Unfortunately, Australia sometimes fails on all three measures.
Stop the inconsistencies
There is no consistent assessment process across hospitals. Even different surgeons in the same hospital seeing the same patient sometimes make different recommendations about the need for a procedure.
This means a patient lucky enough to be seen at hospital A may be assigned to category 2, but the same patient seen at hospital B might be assigned to category 3 and so have to wait longer.
Patient characteristics, such as gender or level of education, also seem to inappropriately affect categorisation decisions.
Yet most states ignore these facts. They have done little to rationalise services for the benefit of both the patient and the taxpayer.
Time for change
The large backlog of demand creates the opportunity for a new way of doing things. States should develop agreed assessment processes for high-volume procedures, such as knee and hip replacements and cataract operations, and reassess all patients on hospital waiting lists.
Reassessment could be done remotely using telehealth. Specialists in each area should be invited to develop evidence-based criteria for setting priorities. Where appropriate, patients should be diverted to treatment options other than surgery.
Private health insurers should be empowered to participate in funding diversion options so patients are able to have their rehabilitation at home rather than in a hospital bed.
A new, coordinated, single waiting list priority system in each state would enable all patients to know where they stand. A patient on the top of the list would be offered the first available place, regardless of whether it was closest to their home.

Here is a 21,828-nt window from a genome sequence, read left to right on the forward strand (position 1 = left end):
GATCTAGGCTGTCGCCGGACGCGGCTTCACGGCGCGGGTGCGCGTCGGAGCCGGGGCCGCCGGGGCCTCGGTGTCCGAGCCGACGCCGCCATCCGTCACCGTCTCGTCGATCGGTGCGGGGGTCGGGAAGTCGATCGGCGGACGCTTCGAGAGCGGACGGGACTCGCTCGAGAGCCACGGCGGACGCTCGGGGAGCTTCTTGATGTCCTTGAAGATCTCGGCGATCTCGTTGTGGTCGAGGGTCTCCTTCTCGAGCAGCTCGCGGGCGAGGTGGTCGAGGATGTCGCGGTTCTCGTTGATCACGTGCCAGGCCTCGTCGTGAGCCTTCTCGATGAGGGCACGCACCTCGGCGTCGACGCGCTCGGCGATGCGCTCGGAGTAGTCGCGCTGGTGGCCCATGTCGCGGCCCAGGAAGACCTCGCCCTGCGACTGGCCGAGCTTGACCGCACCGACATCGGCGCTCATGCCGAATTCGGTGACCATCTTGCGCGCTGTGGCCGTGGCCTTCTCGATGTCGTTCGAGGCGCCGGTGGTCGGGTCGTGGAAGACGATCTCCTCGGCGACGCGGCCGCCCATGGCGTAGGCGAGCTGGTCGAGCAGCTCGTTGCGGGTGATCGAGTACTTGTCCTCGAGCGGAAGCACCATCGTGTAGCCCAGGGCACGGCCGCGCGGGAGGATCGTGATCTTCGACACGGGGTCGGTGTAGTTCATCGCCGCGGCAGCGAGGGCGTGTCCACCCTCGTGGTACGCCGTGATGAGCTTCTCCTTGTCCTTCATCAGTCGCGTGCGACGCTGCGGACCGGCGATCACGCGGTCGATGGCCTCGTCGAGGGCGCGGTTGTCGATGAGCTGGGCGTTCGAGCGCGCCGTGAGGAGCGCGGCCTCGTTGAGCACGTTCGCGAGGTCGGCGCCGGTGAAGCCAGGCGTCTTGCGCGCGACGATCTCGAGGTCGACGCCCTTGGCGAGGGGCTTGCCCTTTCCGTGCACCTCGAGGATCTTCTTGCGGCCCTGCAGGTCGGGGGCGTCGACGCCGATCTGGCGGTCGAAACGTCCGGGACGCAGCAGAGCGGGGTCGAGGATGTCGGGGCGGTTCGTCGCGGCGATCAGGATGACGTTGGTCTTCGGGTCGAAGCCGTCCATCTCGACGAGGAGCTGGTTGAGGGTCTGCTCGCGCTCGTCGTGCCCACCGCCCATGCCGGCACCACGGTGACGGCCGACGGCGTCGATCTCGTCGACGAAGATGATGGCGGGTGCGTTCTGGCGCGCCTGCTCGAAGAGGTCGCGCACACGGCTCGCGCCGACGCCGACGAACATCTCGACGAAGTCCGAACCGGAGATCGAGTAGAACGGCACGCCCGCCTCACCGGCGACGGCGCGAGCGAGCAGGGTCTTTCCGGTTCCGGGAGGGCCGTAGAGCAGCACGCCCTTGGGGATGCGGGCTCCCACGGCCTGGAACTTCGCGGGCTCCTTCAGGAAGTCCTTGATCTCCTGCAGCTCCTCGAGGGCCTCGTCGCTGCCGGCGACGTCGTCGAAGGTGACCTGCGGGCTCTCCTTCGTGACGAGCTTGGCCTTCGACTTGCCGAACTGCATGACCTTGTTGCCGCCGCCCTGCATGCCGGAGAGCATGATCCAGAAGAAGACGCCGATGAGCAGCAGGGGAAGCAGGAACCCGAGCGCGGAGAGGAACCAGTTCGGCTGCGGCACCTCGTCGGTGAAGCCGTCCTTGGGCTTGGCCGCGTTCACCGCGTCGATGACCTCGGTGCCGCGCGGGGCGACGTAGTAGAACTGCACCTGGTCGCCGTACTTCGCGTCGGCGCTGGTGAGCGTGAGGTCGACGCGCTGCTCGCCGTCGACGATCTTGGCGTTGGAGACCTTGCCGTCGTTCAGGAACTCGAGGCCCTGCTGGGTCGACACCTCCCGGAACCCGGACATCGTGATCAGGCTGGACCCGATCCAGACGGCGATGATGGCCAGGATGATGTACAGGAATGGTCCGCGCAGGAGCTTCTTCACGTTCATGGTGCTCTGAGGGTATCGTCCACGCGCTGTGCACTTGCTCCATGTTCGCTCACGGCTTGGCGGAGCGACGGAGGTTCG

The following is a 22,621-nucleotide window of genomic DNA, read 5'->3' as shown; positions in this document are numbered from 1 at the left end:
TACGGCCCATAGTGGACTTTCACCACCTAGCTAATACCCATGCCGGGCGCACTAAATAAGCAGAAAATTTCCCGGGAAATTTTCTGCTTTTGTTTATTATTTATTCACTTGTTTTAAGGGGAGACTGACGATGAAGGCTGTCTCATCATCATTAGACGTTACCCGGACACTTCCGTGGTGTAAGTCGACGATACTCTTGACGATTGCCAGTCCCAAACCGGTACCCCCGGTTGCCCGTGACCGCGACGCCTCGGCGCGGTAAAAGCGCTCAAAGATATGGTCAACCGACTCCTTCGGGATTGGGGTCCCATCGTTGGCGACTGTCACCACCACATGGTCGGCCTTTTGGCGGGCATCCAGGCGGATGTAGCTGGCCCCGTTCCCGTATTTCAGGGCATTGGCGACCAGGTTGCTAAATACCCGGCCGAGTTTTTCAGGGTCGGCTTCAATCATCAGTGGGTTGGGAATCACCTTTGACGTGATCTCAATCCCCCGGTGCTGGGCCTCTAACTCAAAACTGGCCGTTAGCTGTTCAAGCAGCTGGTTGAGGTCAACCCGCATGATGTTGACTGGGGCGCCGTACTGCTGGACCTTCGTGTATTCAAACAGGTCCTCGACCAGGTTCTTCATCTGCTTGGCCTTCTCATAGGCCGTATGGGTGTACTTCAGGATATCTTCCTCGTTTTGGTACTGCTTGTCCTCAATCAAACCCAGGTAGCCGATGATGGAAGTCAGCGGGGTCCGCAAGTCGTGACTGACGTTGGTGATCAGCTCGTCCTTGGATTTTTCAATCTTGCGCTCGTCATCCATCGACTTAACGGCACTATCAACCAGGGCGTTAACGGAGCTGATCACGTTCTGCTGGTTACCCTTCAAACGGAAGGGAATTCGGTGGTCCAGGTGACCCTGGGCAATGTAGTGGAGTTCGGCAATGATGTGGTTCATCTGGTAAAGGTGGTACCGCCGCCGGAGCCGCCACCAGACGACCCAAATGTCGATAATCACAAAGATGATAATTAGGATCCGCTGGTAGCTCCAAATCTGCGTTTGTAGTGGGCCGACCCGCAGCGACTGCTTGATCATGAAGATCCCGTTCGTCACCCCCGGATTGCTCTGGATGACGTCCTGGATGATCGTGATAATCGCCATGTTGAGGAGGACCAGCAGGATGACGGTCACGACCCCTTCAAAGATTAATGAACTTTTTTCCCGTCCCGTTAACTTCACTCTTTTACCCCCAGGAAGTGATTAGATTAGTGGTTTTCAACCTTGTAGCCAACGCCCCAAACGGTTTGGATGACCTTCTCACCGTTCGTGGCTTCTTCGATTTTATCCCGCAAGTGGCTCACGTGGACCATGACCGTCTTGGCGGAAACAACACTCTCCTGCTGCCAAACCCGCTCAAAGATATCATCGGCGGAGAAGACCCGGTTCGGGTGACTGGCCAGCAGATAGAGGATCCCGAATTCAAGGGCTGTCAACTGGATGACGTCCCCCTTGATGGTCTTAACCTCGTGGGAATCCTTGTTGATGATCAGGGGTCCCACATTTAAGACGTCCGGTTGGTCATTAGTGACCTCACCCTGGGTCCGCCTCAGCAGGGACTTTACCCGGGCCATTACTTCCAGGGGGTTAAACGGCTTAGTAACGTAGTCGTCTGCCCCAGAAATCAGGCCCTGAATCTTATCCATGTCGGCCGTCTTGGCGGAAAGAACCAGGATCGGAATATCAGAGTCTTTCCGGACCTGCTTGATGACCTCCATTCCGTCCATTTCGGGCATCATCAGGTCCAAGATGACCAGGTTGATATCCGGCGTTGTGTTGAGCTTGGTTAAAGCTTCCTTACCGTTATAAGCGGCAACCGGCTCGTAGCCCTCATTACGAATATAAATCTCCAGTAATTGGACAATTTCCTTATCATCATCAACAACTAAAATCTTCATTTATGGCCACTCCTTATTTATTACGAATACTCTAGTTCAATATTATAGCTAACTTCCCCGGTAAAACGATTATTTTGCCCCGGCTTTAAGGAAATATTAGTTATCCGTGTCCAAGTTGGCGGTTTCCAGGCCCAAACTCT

They could refuse the offer, without losing their place in the queue, if they wanted to wait for a closer location.
The single waiting list should include both regional and metropolitan patients, to ensure as much as possible that city patients do not get faster treatment than people in regional and remote area.
Patients with private health insurance can opt to be treated as a private patient in a public hospital. So the waiting list should include public and private patients, to prevent private patients gaining faster admission to public hospitals.
The system should be further centralised in metropolitan areas. The full range of elective procedures should not be re-established in every hospital. Some surgeons would need to be offered new appointments if elective surgery in their specialty was no longer being performed at the hospital where they previously had their main appointment.
States should consider signing contracts with private hospitals, at or below the public hospital efficient price, for elective procedures to be performed in these hospitals to help clear the elective surgery backlog.
The pandemic is not over yet and policymakers are right to be turning their minds to the transition back to something approaching business as usual. But the new, post-pandemic normal should be nothing like the old.
Physical distancing seems to be beating the virus, but the second victim might be health reform. Not wasting the crisis is the cliché on everyone’s lips. Australia has the chance to improve our elective surgery system. For the sake of taxpayers and patients, we should grasp it.
The trial of Uzbekistan Christian Aimurat Khayburahmanov was to restart on the 23rd September 2008. He has been charged for teaching religion without official approval, and establishing or participating in a religious extremist organisation. If found guilty, Khayburahmanov could be jailed for up to 15 years.
It is illegal to conduct any type of evangelistic or missionary activity in Uzbekistan.